60 WRD/MIN ART CRITIC
Vincent Martinez
7/11/09 2:20 PM

I have no idea who Meagan Evans and Roberta Calindrez are, but in a pair of heavily painted panels that Vincent Martinez has titled with their names, they seem to stand for the before and after of feminism. The more overt of the pictures illustrates the spines of a towering stack of new and old feminist books, from Virginia Woolf’s “A Room of One’s Own” through Gloria Steinem’s “Outrageous Acts & Everyday Rebellions” through Luce Irigaray’s “A New Mythos.” The depiction is messy and human, the paint sticky and thick, implying all the flesh and blood of real-life women that the books themselves address. The second panel, painted in much the same hands-on manner, shows the heads of two women, presumable the Meagan and Roberta of the diptych’s title. They could not be more different: one emerges as if from the shadows, a mysterious and sober figure in black, with a few facial details highlighted in grey; the other appears full-on, headstrong in a rainbow of hues, her smile toothy and bright, her hair a mess of rainbow streamers. One, it seems, was born too early for the lessons of these books to become part of women’s everyday lives; the other, lucky her, doesn’t even need to read them. And she most likely hasn’t: unlike the first woman, whose single visible eye is clearly open, the second has had hers completely obliterated, washed out with white paint. Blind luck, indeed.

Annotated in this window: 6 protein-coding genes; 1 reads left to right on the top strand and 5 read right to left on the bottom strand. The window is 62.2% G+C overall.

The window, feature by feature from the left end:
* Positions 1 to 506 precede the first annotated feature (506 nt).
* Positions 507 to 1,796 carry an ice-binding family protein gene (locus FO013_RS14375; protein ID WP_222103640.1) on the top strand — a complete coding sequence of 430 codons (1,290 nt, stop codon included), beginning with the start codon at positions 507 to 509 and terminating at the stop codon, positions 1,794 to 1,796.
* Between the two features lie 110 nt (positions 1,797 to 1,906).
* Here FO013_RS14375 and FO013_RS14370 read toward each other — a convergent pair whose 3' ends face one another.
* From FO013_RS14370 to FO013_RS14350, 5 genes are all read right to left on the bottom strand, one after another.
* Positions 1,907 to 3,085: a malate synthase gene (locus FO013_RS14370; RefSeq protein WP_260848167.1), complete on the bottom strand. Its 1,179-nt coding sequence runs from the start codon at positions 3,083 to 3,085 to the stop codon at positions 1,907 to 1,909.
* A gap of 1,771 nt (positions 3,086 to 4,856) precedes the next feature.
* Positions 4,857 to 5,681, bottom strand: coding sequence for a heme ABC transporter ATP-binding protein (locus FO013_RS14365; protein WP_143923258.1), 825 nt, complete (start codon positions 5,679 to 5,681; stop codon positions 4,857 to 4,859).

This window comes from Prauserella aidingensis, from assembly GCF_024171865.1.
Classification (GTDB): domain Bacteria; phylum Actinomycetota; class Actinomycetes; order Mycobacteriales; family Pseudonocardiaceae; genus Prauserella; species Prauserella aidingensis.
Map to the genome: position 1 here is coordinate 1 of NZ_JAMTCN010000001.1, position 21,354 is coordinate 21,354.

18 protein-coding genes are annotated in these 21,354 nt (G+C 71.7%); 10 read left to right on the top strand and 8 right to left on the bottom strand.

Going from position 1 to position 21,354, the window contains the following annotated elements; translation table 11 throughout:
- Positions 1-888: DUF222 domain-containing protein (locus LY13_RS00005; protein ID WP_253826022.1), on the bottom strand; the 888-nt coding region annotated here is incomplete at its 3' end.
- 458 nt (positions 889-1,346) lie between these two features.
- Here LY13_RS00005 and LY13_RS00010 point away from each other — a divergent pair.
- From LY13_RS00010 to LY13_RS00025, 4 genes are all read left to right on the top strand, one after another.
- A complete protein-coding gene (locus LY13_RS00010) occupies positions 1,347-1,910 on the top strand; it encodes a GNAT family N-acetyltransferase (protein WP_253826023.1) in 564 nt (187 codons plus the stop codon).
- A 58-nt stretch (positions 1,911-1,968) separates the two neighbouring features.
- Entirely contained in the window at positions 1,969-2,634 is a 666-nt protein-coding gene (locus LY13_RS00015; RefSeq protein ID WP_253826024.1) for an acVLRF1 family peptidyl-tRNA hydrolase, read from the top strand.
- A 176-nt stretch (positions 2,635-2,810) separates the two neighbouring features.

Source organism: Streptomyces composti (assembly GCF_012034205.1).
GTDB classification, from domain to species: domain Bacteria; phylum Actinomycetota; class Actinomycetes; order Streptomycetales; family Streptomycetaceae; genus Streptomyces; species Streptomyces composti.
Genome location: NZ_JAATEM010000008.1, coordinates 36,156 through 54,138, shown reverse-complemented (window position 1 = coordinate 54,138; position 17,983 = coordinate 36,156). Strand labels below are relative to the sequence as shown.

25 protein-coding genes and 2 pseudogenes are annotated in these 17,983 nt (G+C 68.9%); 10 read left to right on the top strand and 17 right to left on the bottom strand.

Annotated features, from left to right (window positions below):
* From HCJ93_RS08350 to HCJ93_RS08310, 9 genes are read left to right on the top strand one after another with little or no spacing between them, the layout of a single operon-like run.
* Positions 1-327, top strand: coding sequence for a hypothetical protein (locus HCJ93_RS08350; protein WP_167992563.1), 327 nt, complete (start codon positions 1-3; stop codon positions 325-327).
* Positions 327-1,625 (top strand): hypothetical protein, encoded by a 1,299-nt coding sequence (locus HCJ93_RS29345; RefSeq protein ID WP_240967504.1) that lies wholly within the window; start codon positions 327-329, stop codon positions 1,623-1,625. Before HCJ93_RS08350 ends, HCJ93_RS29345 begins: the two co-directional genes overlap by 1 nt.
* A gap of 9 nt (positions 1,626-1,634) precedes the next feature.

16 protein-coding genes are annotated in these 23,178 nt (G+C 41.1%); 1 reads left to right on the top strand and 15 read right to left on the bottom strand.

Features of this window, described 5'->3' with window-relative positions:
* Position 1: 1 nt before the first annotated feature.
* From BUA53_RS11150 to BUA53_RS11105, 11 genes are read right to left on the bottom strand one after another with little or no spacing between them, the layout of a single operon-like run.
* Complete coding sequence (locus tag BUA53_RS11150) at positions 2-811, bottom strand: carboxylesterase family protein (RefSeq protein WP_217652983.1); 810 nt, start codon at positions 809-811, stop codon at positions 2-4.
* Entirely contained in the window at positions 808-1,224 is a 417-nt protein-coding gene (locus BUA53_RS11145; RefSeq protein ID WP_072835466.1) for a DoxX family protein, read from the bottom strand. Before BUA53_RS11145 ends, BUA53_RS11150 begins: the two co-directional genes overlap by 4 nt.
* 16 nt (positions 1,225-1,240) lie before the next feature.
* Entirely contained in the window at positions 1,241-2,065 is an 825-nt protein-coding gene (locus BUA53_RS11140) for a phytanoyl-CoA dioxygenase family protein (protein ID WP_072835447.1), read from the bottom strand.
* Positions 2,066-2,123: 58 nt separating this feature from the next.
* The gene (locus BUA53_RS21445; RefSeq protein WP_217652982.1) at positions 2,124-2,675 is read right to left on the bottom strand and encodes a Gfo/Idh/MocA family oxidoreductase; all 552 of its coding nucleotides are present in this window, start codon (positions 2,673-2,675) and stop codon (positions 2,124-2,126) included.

—Lori Waxman

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